However, since your basis is now the lower one, on your mother’s death, her one-third interest would be stepped up to market, but you and your sister’s basis would still be the lower one. And if you were to sell, you probably would have to pay some capital gains tax.
As for inheritance tax, that depends on your state law, which you should discuss with a financial adviser. The house would be an asset for state and federal estate tax purposes, but from what you have told me, I doubt that it is big enough to have any estate taxes to pay.
You should know, however, that if you redeed the property back to your mother, you may have to pay a recordation/transfer tax to your state. However, many states actually exempt transfers from child to parent (or parent to child) from such taxes.
There should be no inheritance tax upon mom’s death if title stays with children no matter when it is sold; if you live in the property and have been a partial owner for two out of the five years before sale, you should be able to exclude up to $250,000 of gain. But your sister, unless she also owned and lived in the property, would have to pay some capital gains tax.
DEAR BENNY: When we sold our home in Wisconsin the septic system inspector noted the "septic drain field mottling" was too close to the top of the ground. In his report, he noted the septic system was operating properly but probably would not pass inspection. The buyer wanted us to replace the field with an engineered system.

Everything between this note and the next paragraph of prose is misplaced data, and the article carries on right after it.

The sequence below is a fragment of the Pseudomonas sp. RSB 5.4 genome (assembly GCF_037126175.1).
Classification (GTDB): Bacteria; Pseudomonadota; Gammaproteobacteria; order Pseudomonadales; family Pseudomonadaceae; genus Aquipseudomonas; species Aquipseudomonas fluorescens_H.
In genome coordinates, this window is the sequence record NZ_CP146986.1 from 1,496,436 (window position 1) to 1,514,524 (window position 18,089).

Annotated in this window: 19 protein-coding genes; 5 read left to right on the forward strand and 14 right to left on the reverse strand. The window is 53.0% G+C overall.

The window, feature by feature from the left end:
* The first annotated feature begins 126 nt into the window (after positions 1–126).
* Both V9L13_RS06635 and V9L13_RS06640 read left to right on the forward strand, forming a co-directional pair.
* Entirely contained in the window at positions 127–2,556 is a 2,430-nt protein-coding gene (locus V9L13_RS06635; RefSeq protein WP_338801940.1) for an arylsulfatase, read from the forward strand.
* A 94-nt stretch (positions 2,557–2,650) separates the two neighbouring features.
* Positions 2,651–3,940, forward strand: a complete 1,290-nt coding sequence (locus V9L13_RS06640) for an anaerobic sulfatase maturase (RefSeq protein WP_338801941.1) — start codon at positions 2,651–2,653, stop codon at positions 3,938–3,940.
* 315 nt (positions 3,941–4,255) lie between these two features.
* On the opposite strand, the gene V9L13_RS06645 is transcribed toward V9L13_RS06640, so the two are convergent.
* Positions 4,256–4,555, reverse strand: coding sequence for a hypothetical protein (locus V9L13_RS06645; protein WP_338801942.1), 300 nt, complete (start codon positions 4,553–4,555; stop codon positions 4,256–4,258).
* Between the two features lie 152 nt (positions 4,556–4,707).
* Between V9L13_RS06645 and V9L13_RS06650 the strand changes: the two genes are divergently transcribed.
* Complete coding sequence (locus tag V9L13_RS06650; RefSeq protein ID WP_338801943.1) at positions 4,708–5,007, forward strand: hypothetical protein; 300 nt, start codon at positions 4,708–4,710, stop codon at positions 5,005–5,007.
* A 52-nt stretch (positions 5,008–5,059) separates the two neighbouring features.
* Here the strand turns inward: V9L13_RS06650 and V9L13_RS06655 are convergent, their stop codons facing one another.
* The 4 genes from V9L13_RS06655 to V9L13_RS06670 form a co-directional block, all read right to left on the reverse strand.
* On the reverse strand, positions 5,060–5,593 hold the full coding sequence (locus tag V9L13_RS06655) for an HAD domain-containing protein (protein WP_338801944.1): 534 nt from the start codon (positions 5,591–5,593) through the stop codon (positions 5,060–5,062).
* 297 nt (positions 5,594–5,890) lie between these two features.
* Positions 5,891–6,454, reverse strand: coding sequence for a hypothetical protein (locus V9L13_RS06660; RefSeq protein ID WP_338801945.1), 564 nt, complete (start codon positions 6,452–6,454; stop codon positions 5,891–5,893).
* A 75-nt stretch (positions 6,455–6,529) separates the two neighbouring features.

We finally agreed to pay the buyer $4,000 to replace the septic field. This $4,000 is a line item "Rebate to buyer for septic system repair" on our closing statement and on the title company’s statement. Now, two years later, the buyer is selling the property and the septic system has not been replaced. Can I ask for my $4,000 back if he sells the house without replacing the septic system? –Dave
DEAR DAVE: Nice try, but I am afraid the answer is no. You made a deal with your buyer that was for your benefit; presumably he would not have bought the house without your $4,000.
In hindsight, you could have initially agreed with your buyer that you would pay for the installation of the system after it was installed, but I doubt any of us would have thought of this at the time the sales contract was being negotiated.
Bottom line: Your buyer has a windfall and there is really nothing you can do about it. Sorry.
DEAR BENNY: I am looking for a modification on my existing mortgage. My current lender is unwilling to modify my loan. It’s not a Fannie Mae or Freddie Mac loan.
Here is my situation: My home is upside down by $100,000, and I am stuck with a 6 percent interest rate. My credit is excellent at 851, and I have not missed a payment. Is there any hope to modify my loan or do I just walk away? –Vince
DEAR VINCE: This is an area that is confusing both within the government as well as with lenders. There is a program called HAMP (Home Affordable Modification Program), and there is a lot of helpful information on the Internet. I suggest that you go to your favorite search engine and type in "loan modification." There you will find a large number of sites to review.
You should also contact your local U.S. congressman or senator; their offices should be able to provide you information specific to your state.
Benny L. Kass is a practicing attorney in Washington, D.C., and Maryland. No legal relationship is created by this column. Questions for this column can be submitted to email@example.com.